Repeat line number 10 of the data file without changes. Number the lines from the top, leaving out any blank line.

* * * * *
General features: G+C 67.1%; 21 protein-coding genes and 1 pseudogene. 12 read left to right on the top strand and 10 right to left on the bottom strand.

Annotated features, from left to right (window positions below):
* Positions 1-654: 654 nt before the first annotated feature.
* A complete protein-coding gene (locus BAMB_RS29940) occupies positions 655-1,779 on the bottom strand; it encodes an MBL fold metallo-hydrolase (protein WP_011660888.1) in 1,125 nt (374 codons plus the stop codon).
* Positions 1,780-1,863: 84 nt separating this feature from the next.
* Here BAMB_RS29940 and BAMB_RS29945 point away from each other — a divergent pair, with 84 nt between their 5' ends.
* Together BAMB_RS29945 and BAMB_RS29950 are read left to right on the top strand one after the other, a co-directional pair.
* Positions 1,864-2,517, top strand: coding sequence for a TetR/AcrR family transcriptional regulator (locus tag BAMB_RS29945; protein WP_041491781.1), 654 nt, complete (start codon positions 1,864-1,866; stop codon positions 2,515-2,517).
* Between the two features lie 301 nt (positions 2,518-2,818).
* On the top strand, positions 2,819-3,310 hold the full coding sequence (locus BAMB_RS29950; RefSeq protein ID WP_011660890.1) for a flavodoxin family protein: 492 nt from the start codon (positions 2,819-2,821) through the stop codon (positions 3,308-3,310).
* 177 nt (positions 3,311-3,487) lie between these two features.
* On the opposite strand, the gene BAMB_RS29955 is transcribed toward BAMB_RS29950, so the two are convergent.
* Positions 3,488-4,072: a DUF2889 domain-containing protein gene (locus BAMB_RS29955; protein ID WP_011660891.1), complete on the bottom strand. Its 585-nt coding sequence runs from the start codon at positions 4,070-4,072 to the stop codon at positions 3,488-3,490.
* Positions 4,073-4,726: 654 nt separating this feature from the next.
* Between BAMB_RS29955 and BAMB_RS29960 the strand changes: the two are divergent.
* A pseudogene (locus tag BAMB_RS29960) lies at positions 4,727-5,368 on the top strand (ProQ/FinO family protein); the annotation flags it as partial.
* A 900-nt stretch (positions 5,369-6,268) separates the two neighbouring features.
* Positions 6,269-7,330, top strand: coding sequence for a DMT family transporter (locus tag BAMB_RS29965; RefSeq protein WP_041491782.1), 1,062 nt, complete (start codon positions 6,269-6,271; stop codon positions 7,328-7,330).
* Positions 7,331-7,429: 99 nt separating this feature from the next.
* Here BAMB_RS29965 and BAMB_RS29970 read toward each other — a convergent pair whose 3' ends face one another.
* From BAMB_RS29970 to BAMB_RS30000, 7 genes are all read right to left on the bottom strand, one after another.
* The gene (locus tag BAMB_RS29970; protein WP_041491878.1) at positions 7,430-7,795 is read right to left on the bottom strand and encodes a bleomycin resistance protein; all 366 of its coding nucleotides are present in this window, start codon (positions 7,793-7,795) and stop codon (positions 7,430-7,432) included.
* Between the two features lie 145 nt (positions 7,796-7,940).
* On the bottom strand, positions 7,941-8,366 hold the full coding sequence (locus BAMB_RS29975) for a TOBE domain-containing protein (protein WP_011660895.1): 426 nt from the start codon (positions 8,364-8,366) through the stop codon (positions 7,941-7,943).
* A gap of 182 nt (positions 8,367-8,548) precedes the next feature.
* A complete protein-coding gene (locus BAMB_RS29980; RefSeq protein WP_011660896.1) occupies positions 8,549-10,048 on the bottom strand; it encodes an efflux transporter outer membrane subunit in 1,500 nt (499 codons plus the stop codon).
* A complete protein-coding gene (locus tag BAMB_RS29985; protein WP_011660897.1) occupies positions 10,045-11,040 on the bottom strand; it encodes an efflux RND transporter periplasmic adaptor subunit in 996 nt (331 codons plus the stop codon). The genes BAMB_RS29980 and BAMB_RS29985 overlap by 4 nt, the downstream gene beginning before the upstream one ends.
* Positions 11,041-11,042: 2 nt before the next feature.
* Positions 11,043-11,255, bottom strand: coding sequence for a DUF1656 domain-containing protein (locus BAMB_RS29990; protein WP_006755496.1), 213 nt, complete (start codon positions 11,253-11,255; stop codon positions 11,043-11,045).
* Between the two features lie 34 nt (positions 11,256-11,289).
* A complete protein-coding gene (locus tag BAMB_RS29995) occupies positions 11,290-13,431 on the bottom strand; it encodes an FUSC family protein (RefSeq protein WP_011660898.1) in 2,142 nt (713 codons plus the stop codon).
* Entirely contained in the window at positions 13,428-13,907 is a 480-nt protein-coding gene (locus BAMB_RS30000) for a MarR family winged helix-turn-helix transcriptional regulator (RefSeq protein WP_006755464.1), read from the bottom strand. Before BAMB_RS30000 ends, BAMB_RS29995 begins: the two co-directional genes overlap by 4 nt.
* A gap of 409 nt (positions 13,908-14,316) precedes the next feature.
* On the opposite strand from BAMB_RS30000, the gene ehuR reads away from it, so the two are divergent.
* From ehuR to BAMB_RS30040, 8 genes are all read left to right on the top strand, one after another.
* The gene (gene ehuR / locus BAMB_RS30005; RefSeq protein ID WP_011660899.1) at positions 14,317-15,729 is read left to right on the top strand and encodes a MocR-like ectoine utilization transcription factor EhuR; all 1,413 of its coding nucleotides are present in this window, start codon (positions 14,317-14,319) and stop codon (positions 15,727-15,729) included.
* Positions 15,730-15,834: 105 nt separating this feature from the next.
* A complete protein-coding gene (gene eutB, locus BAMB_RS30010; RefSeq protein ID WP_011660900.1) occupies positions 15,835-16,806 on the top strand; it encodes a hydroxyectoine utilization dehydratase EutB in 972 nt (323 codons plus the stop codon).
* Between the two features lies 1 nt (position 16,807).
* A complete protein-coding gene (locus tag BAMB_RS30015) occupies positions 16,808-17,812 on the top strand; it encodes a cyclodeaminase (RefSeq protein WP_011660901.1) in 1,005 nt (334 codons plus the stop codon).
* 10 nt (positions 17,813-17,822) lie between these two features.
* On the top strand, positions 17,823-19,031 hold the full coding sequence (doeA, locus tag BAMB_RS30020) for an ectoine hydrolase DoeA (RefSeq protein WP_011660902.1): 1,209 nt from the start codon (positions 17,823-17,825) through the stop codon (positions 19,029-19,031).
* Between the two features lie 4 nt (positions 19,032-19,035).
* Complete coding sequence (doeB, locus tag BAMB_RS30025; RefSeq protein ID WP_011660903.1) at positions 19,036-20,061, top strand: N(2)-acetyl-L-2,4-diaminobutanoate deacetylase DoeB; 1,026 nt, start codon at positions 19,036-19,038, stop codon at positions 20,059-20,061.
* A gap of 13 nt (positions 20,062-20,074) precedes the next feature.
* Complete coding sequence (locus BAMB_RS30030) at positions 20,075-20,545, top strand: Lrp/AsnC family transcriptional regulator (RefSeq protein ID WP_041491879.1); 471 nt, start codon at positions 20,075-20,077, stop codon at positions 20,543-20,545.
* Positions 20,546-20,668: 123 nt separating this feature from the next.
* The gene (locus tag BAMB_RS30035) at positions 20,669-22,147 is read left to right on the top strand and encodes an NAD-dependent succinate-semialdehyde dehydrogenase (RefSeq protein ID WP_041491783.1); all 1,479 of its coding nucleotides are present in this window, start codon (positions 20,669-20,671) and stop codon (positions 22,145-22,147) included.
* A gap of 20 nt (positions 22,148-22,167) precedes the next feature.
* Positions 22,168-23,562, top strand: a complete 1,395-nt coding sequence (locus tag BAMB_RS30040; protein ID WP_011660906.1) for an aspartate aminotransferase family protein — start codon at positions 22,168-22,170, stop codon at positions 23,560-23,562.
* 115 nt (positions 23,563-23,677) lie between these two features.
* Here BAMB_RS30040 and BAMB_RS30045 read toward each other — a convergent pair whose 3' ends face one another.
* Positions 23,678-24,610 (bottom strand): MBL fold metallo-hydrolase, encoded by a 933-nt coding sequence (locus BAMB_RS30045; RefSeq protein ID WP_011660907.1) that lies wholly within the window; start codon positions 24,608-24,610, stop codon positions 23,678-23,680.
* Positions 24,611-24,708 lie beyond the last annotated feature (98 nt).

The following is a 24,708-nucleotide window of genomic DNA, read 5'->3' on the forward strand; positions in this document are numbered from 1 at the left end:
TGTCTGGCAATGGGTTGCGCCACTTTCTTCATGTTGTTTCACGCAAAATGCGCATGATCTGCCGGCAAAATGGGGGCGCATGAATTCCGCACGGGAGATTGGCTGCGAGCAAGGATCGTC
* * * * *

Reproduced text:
* On the top strand, positions 2,819-3,310 hold the full coding sequence (locus BAMB_RS29950; RefSeq protein ID WP_011660890.1) for a flavodoxin family protein: 492 nt from the start codon (positions 2,819-2,821) through the stop codon (positions 3,308-3,310).